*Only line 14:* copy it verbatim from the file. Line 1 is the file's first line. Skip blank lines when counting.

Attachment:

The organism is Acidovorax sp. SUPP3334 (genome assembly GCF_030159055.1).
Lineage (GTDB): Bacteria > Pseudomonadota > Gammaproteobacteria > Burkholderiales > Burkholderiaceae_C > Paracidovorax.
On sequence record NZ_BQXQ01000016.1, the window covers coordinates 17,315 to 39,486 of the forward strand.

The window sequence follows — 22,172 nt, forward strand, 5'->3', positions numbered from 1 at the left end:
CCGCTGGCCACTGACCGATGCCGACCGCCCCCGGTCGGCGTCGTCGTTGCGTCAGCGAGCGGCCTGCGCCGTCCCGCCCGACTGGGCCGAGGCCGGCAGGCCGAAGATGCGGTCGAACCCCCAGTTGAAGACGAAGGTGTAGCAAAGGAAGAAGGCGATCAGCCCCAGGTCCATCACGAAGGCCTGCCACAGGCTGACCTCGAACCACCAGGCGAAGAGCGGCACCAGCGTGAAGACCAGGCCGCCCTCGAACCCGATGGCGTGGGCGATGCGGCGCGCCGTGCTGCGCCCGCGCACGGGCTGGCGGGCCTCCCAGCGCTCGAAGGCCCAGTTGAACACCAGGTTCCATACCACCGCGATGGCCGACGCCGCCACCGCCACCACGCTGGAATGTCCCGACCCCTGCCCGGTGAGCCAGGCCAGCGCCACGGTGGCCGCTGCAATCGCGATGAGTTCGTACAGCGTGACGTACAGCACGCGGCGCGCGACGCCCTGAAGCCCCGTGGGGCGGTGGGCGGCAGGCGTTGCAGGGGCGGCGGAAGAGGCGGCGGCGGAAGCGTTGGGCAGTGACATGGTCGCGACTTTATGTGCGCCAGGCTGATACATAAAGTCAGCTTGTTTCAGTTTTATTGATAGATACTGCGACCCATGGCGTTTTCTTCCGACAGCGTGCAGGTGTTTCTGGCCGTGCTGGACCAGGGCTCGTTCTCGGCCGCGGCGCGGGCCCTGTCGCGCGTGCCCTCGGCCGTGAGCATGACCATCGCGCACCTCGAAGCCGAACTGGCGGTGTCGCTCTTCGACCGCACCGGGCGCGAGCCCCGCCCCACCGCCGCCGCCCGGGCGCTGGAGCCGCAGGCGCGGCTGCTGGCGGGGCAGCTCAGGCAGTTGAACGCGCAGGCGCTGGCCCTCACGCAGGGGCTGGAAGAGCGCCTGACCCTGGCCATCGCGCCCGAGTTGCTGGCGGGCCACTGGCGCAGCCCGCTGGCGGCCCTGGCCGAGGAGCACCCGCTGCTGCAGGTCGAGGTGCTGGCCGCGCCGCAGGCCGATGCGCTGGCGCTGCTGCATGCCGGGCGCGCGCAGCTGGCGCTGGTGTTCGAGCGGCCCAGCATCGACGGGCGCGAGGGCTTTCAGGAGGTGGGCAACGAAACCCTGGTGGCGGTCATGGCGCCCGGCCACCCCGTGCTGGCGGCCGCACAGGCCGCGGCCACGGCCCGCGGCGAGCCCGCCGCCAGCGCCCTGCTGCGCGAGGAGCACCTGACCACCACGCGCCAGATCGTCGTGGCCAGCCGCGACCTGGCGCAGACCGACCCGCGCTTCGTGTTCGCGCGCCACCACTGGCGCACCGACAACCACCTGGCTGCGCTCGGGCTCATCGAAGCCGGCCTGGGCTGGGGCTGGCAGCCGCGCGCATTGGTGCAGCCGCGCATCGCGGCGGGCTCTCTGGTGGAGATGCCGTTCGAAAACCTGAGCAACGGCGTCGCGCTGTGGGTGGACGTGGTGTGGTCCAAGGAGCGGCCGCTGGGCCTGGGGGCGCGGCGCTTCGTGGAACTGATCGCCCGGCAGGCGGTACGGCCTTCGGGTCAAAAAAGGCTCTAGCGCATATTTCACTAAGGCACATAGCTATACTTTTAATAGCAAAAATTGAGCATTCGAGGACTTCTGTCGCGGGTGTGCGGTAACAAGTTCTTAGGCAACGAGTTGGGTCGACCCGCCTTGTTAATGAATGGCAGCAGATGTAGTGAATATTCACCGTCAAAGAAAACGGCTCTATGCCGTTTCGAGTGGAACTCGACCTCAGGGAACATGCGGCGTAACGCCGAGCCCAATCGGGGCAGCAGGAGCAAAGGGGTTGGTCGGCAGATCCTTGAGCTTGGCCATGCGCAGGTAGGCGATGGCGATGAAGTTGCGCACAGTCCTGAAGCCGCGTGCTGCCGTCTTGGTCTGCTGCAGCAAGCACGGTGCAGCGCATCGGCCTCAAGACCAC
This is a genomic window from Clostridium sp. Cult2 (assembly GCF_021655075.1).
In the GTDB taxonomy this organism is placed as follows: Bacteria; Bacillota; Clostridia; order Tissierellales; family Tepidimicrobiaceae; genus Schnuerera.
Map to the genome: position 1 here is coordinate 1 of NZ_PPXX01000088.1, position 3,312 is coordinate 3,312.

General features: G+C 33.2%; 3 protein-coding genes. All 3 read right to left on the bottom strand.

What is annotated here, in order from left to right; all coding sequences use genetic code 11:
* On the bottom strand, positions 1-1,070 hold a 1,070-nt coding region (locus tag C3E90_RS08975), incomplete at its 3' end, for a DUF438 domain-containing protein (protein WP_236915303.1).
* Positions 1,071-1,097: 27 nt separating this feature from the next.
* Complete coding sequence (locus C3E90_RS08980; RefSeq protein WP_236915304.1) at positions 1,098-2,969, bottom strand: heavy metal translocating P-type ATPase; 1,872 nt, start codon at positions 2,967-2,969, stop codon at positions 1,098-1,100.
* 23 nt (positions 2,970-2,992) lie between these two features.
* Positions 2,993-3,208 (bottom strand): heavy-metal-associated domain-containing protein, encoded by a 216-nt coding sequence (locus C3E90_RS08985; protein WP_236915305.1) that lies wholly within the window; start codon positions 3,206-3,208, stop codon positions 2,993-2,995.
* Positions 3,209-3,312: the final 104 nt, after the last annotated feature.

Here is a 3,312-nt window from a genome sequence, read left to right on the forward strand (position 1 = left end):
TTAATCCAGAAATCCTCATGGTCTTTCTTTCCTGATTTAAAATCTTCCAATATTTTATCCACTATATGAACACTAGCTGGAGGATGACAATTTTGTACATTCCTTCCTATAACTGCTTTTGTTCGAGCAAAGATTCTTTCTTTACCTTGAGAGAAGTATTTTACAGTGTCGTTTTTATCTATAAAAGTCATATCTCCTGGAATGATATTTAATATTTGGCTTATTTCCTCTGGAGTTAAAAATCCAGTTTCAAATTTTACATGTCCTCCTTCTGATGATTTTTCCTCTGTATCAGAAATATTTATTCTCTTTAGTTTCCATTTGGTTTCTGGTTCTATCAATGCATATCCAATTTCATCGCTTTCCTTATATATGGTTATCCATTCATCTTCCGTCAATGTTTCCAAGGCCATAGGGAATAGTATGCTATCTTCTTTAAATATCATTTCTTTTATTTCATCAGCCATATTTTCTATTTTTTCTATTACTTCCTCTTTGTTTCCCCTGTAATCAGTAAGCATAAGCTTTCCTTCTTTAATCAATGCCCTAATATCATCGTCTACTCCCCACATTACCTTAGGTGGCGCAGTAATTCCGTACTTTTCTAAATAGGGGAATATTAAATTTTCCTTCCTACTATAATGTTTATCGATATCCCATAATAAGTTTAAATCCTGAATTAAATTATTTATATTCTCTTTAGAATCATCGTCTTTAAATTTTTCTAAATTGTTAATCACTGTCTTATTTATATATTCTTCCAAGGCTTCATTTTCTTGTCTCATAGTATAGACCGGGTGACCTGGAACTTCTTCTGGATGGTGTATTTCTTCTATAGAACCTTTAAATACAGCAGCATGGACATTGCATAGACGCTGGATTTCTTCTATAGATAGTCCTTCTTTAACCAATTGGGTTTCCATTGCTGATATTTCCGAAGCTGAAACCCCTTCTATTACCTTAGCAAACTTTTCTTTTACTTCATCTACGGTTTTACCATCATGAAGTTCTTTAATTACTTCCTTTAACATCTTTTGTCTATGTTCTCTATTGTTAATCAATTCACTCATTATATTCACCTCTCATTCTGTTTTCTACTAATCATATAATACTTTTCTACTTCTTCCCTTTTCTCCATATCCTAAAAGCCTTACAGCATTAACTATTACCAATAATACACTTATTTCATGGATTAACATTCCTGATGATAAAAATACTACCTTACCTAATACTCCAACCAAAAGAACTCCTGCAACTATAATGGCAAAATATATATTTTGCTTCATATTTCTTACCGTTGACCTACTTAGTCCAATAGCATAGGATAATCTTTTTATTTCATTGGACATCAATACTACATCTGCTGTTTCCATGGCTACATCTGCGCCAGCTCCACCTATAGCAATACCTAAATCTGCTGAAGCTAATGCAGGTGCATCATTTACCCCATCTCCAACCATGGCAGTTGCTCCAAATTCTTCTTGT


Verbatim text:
* 23 nt (positions 2,970-2,992) lie between these two features.